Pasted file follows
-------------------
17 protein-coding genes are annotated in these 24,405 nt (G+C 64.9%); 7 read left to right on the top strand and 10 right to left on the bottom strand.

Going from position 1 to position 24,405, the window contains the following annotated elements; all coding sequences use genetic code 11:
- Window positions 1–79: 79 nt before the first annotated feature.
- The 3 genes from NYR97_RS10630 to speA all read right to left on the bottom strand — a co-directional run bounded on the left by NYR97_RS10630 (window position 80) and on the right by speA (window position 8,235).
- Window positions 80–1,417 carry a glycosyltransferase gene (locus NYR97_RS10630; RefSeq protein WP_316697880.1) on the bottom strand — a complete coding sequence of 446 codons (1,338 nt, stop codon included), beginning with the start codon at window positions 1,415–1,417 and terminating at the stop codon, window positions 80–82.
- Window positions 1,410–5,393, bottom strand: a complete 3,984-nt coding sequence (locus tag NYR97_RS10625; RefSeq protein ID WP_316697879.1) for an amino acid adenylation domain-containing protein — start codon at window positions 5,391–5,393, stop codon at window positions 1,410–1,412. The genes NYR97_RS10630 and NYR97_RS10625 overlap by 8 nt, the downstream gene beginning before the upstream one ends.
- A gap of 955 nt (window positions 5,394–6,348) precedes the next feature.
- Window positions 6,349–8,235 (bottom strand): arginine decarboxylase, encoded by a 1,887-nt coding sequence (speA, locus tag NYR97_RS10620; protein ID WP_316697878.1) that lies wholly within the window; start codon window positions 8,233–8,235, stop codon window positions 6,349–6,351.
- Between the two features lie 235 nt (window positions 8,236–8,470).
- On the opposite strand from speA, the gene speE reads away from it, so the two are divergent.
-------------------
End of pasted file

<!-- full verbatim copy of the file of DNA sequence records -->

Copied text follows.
17 protein-coding genes are annotated in these 24,405 nt (G+C 64.9%); 7 read left to right on the top strand and 10 right to left on the bottom strand.

Going from position 1 to position 24,405, the window contains the following annotated elements; all coding sequences use genetic code 11:
- Window positions 1–79: 79 nt before the first annotated feature.
- The 3 genes from NYR97_RS10630 to speA all read right to left on the bottom strand — a co-directional run bounded on the left by NYR97_RS10630 (window position 80) and on the right by speA (window position 8,235).
- Window positions 80–1,417 carry a glycosyltransferase gene (locus NYR97_RS10630; RefSeq protein WP_316697880.1) on the bottom strand — a complete coding sequence of 446 codons (1,338 nt, stop codon included), beginning with the start codon at window positions 1,415–1,417 and terminating at the stop codon, window positions 80–82.
- Window positions 1,410–5,393, bottom strand: a complete 3,984-nt coding sequence (locus tag NYR97_RS10625; RefSeq protein ID WP_316697879.1) for an amino acid adenylation domain-containing protein — start codon at window positions 5,391–5,393, stop codon at window positions 1,410–1,412. The genes NYR97_RS10630 and NYR97_RS10625 overlap by 8 nt, the downstream gene beginning before the upstream one ends.
- A gap of 955 nt (window positions 5,394–6,348) precedes the next feature.
- Window positions 6,349–8,235 (bottom strand): arginine decarboxylase, encoded by a 1,887-nt coding sequence (speA, locus tag NYR97_RS10620; protein ID WP_316697878.1) that lies wholly within the window; start codon window positions 8,233–8,235, stop codon window positions 6,349–6,351.
- Between the two features lie 235 nt (window positions 8,236–8,470).
- On the opposite strand from speA, the gene speE reads away from it, so the two are divergent.